Most animal care and service workers learn through short-term on-the-job training. They begin by performing basic tasks and work up to positions that require more responsibility and experience.

Some animal care and service workers may receive training before they enter their position. For example, caretakers in shelters can attend training programs through the Humane Society of the United States and the American Humane Association. Pet groomers often learn their trade by training under the guidance of an experienced groomer.

Licenses, Certifications, and Registrations

Although not required, certifications available in many of these occupations may help workers establish their credentials and enhance their skills. For example, several professional associations and hundreds of private vocational and state-approved trade schools offer certification for dog trainers. The National Dog Groomers Association of America offers certification for master status as a groomer. Both the National Association of Professional Pet Sitters and Pet Sitters International offer a home-study certification program for pet sitters. Marine mammal trainers should be certified in SCUBA.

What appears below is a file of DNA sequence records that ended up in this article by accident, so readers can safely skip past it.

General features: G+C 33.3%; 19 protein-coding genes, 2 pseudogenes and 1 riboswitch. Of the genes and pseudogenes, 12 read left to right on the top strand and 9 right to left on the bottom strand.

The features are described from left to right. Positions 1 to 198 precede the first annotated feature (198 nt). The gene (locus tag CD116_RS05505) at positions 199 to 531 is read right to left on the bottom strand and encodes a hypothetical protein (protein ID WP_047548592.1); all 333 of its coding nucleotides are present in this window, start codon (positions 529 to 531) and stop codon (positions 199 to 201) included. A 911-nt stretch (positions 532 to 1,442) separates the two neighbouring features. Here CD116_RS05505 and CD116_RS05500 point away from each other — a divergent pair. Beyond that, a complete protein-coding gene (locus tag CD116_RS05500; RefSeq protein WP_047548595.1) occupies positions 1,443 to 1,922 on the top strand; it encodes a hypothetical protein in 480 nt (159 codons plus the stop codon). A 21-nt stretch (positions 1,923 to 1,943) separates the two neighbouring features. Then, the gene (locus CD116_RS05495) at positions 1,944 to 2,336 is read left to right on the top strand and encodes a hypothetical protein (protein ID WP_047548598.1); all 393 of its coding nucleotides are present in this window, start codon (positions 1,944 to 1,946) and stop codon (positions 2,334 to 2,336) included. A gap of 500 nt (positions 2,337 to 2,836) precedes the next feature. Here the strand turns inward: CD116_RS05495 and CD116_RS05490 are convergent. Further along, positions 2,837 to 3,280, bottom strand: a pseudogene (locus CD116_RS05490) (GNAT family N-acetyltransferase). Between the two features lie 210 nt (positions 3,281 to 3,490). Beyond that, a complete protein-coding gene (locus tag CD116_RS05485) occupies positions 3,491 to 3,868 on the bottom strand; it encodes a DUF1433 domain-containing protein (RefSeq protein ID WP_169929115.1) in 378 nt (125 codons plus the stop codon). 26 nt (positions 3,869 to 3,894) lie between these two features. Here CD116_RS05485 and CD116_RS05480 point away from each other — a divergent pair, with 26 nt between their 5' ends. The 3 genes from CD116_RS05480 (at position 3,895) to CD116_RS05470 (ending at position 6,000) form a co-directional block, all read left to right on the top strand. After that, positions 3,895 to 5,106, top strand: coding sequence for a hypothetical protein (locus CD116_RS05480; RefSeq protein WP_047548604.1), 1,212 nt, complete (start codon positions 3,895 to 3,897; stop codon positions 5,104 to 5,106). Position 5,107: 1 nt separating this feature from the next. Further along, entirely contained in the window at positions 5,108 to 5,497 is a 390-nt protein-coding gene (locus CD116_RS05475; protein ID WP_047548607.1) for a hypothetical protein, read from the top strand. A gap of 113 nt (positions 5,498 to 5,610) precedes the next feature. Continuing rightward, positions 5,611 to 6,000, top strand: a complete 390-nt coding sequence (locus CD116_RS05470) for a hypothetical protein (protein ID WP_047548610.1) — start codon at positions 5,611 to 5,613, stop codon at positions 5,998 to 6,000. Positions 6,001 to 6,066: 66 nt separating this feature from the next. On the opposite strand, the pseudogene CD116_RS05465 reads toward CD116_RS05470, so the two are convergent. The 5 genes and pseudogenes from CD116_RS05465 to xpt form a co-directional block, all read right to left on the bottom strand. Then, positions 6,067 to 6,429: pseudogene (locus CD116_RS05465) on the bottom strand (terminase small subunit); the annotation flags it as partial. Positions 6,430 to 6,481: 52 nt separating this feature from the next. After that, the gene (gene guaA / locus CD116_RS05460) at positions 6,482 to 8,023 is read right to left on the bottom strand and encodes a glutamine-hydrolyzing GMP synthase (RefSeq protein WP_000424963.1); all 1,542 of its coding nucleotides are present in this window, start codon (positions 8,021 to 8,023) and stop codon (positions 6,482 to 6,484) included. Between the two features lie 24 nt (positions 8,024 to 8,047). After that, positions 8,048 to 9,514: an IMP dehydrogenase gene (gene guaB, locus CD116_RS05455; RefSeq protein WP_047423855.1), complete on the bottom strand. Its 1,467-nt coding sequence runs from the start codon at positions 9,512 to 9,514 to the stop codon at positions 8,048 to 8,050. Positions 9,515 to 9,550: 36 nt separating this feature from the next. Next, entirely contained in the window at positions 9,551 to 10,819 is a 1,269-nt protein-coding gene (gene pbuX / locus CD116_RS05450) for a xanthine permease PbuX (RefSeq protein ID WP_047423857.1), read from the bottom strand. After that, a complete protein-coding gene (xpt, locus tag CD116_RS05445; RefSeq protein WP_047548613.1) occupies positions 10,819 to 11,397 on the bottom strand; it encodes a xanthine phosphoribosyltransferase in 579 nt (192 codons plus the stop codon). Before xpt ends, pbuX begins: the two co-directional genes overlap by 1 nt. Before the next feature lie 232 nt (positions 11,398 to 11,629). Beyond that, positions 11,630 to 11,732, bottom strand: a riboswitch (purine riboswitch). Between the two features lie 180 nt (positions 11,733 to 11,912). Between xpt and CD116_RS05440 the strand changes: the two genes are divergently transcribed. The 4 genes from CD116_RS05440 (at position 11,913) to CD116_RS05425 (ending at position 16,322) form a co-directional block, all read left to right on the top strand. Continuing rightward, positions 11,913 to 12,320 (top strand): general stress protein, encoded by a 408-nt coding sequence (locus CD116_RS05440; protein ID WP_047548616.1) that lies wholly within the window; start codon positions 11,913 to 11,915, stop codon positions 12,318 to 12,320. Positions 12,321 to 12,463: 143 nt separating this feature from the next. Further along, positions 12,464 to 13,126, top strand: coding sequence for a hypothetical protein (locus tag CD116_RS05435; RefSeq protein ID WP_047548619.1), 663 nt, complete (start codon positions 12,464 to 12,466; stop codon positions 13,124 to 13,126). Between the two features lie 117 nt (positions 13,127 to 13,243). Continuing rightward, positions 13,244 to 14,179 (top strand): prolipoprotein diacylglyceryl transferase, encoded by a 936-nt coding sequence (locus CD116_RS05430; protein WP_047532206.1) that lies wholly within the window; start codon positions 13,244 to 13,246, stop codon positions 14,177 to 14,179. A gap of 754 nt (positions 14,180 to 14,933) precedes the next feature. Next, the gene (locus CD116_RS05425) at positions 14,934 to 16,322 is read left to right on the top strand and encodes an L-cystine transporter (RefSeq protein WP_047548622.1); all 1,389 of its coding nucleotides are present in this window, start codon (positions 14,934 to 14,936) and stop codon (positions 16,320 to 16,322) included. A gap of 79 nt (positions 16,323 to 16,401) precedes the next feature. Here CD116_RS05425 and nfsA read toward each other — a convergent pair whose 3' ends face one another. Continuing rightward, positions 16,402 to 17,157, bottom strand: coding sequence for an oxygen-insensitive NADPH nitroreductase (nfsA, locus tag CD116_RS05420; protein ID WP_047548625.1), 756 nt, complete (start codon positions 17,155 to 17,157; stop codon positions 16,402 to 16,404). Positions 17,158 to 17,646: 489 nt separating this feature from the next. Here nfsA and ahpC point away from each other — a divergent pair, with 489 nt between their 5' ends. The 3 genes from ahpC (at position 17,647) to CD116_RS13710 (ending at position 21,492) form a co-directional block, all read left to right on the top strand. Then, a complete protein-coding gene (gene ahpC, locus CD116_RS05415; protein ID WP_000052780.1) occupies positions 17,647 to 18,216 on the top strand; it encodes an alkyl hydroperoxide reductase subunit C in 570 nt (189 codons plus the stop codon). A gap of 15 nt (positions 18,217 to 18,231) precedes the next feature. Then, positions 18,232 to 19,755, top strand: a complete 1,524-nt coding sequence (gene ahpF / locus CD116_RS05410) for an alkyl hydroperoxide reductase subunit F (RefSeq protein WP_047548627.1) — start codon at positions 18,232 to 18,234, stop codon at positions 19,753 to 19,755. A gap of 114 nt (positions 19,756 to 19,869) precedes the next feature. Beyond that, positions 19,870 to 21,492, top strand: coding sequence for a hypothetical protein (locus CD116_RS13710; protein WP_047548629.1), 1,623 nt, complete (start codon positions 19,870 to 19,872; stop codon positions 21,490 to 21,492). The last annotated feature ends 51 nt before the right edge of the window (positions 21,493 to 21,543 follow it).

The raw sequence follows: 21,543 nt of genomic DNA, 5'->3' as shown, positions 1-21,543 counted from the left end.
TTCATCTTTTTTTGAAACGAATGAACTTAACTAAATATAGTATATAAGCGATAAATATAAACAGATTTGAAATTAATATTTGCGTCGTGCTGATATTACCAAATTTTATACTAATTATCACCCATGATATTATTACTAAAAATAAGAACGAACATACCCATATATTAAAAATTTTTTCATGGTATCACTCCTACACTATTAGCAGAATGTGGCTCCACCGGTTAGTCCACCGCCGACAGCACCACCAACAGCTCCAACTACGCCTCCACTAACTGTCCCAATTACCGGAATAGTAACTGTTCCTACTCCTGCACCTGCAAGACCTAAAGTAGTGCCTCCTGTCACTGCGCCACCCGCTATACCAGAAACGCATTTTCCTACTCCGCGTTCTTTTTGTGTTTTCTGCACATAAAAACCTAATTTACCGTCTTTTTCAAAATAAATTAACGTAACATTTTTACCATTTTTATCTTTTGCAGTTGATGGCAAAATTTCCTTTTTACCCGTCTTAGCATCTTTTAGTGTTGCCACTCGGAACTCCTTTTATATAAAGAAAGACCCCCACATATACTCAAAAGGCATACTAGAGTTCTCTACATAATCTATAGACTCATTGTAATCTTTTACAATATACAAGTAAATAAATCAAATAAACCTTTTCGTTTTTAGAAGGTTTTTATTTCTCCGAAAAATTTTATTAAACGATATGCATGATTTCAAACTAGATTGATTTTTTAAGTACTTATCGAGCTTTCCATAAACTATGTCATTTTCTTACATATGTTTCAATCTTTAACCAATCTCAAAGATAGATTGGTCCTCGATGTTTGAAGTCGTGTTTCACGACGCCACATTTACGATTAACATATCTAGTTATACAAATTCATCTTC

Other Experience

For many caretaker positions, it helps to have experience working with animals. Nearly all animal trainer and zookeeper positions require candidates to have experience with animals. Volunteering and internships at zoos and aquariums are excellent ways to gain experience in working with animals.

Personality and Interests

Animal care and service workers typically have an interest in the Building and Organizing interest areas, according to the Holland Code framework. The Building interest area indicates a focus on working with tools and machines, and making or fixing practical things. The Organizing interest area indicates a focus on working with information and processes to keep things arranged in orderly systems.

If you are not sure whether you have a Building or Organizing interest which might fit with a career as a animal care and service worker, you can take a career test to measure your interests.

Animal care and service workers should also possess the following specific qualities:

Compassion. Workers must be compassionate when dealing with animals and their owners. They should like animals and must treat them with kindness.